nearly 8 in 10 sellers regret missing the hottest market in decades, survey shows

What happens when mortgage rates that were once at historical lows shoot up to 20-year highs? People stop selling their homes. And some stop buying.  

Mortgage rates have come down from their peak of 8.03%, but they’re still a far cry away from 2% and 3% rates that fueled the pandemic housing boom. The current average 30-year fixed mortgage rate is 7.44%, as of the latest reading. Last week, after a hotter than expected inflation report, mortgage rates hit their highest level in almost five months. So more sidelined homebuyers are bracing for a higher-for-longer situation, in anticipation of the Federal Reserve delaying interest rate cuts that would indirectly lower the cost of a home loan. But how are sellers feeling? 

It’s a mixed bag. But we know a lot of recent sellers wish they sold their homes sooner so they could have “taken advantage of a hotter housing market,”’s senior economic research analyst wrote, referring to a new sellers survey. The study shows that 79% of respondents feel that way; home prices were their highest in the fourth quarter of 2022. Whereas, more than 80% said they’ve been thinking about selling their home for between one and three years. They’re debating whether it makes financial sense to sell in a time of elevated mortgage rates.

“In fact, 79% of potential sellers feel locked in to their home due to a low interest rate,”’s Hannah Jones wrote. “Though the share of ‘locked in’ owners is 3 percentage points lower than last year, today’s mortgage rates are taking a toll on seller sentiment.” 

Roughly 29% of ‘locked-in,’ would-be sellers need to sell soon for personal reasons (whether that be a need for more or less space; or a major life event such as, marriage, kids, divorce, or career-related things). But half are planning to wait for lower rates, the survey found. And about eight in 10 expect their mortgage rate on their new home to be higher than their present situation. It’s not hard to imagine why. puts the typical outstanding mortgage at less than 4%; at one point, Goldman Sachs estimated 98% of borrowers had a below market mortgage rate. And none of that accounts for the share of Americans who are simply mortgage free.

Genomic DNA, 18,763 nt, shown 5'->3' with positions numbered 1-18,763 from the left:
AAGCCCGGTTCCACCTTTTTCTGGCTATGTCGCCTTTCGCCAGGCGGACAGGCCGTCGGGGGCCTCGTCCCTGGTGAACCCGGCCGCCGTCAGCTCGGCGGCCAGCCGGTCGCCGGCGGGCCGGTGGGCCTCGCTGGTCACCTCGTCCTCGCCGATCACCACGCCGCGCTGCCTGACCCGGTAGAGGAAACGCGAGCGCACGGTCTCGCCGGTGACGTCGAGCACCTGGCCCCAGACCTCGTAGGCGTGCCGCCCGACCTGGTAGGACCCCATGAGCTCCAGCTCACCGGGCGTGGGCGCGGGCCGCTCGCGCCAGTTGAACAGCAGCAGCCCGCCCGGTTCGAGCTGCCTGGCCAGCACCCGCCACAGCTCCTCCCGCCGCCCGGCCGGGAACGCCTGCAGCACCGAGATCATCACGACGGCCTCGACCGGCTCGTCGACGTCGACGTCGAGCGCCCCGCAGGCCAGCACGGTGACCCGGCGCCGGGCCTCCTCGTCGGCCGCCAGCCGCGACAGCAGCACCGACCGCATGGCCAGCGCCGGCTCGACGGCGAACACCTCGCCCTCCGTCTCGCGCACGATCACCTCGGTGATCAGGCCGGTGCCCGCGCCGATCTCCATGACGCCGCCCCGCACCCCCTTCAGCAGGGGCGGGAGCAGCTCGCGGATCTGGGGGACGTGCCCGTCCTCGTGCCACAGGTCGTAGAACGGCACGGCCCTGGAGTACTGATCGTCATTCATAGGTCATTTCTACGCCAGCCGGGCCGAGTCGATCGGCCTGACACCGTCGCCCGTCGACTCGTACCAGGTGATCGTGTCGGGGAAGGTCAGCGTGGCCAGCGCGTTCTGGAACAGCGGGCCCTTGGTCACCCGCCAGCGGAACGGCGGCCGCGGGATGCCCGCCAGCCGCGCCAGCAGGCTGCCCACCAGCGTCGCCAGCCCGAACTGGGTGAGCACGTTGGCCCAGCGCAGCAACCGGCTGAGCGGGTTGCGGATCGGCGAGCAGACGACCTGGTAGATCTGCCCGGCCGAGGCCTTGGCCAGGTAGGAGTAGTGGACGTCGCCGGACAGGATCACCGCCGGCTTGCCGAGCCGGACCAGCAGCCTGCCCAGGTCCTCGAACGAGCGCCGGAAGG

To put it in perspective, consider the change in a monthly mortgage payment on the same-priced house but at different rates. Assuming 20% down on a $600,000 home, meaning a loan of $480,000 with a 3% mortgage rate, the monthly mortgage payment would be a little over $2,000 (that’s not including taxes or insurance). With the same exact circumstances but a 7% mortgage rate, the monthly payment would be close to $3,200. That’s a big difference, particularly in a matter of years. 

But it’s not just mortgage rates that’s got sellers feeling some type of way. After all, it’s generally a much cooler housing market than that of the pandemic (although that doesn’t take into account regional variation: some markets are very hot). Still, only 15% of sellers expect offers over asking; last year, it was double that. 

“A less frenzied market from years past means 15% expect to have an offer within a week, less than half of the 2023 share (37%), and 15% expect buyers to be willing to forgo contingencies like inspections and appraisals to make the deal, down from 35% in 2023,” Jones wrote. 

Clearly, sellers have adjusted their expectations, even if they still seem to have the upper hand. Nevertheless, would-be sellers are hoping to sell their homes for more than $460,000 on average. That’s not far from the median sales price for homes sold in the country, which is about $418,000. Meanwhile, a third hope to sell anywhere between $400,000 and $500,000. And a quarter want to sell their homes for $250,000 to $400,000; another quarter expect to sell in the $500,000 to $750,000 range. 

So what does this all mean for existing home sales? They fell to their lowest point in almost three decades last year because people weren’t selling their homes—so much so that President Joe Biden practically admitted that nobody wants to sell their home. In February, they were up on a monthly basis, but down on an annual basis, the latest available data shows. So it’s not clear where they’re headed. But according to, “mortgage rates are expected to ease slightly this year, and limited home inventory means buyers are eager for fresh options, which means 2024 could be a good time to hop into the market for some sellers.”

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